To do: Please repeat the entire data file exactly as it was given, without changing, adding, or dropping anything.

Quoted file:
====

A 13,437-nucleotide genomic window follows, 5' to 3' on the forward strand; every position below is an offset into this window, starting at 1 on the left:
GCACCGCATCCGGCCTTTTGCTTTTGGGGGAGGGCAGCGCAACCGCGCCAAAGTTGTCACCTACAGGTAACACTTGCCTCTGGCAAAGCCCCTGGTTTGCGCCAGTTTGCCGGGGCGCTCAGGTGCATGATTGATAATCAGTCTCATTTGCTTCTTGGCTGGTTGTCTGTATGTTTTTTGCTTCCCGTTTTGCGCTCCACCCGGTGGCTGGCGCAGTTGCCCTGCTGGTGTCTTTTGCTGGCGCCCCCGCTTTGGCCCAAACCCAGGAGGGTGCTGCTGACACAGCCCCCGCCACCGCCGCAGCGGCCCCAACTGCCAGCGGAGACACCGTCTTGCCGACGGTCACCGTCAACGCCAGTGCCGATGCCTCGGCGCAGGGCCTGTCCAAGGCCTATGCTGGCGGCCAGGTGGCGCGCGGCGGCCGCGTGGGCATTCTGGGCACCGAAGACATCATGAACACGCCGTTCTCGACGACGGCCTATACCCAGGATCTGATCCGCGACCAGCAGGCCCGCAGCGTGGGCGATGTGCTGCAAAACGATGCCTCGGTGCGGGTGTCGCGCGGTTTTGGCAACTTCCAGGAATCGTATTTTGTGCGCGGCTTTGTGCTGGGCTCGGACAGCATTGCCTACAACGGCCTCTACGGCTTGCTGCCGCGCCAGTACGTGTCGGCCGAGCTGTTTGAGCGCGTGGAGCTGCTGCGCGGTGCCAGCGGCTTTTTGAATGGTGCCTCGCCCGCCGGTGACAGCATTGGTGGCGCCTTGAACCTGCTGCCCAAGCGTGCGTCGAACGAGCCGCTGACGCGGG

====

A 13,437-nucleotide genomic window follows, 5' to 3' on the forward strand; every position below is an offset into this window, starting at 1 on the left:
GCACCGCATCCGGCCTTTTGCTTTTGGGGGAGGGCAGCGCAACCGCGCCAAAGTTGTCACCTACAGGTAACACTTGCCTCTGGCAAAGCCCCTGGTTTGCGCCAGTTTGCCGGGGCGCTCAGGTGCATGATTGATAATCAGTCTCATTTGCTTCTTGGCTGGTTGTCTGTATGTTTTTTGCTTCCCGTTTTGCGCTCCACCCGGTGGCTGGCGCAGTTGCCCTGCTGGTGTCTTTTGCTGGCGCCCCCGCTTTGGCCCAAACCCAGGAGGGTGCTGCTGACACAGCCCCCGCCACCGCCGCAGCGGCCCCAACTGCCAGCGGAGACACCGTCTTGCCGACGGTCACCGTCAACGCCAGTGCCGATGCCTCGGCGCAGGGCCTGTCCAAGGCCTATGCTGGCGGCCAGGTGGCGCGCGGCGGCCGCGTGGGCATTCTGGGCACCGAAGACATCATGAACACGCCGTTCTCGACGACGGCCTATACCCAGGATCTGATCCGCGACCAGCAGGCCCGCAGCGTGGGCGATGTGCTGCAAAACGATGCCTCGGTGCGGGTGTCGCGCGGTTTTGGCAACTTCCAGGAATCGTATTTTGTGCGCGGCTTTGTGCTGGGCTCGGACAGCATTGCCTACAACGGCCTCTACGGCTTGCTGCCGCGCCAGTACGTGTCGGCCGAGCTGTTTGAGCGCGTGGAGCTGCTGCGCGGTGCCAGCGGCTTTTTGAATGGTGCCTCGCCCGCCGGTGACAGCATTGGTGGCGCCTTGAACCTGCTGCCCAAGCGTGCGTCGAACGAGCCGCTGACGCGGG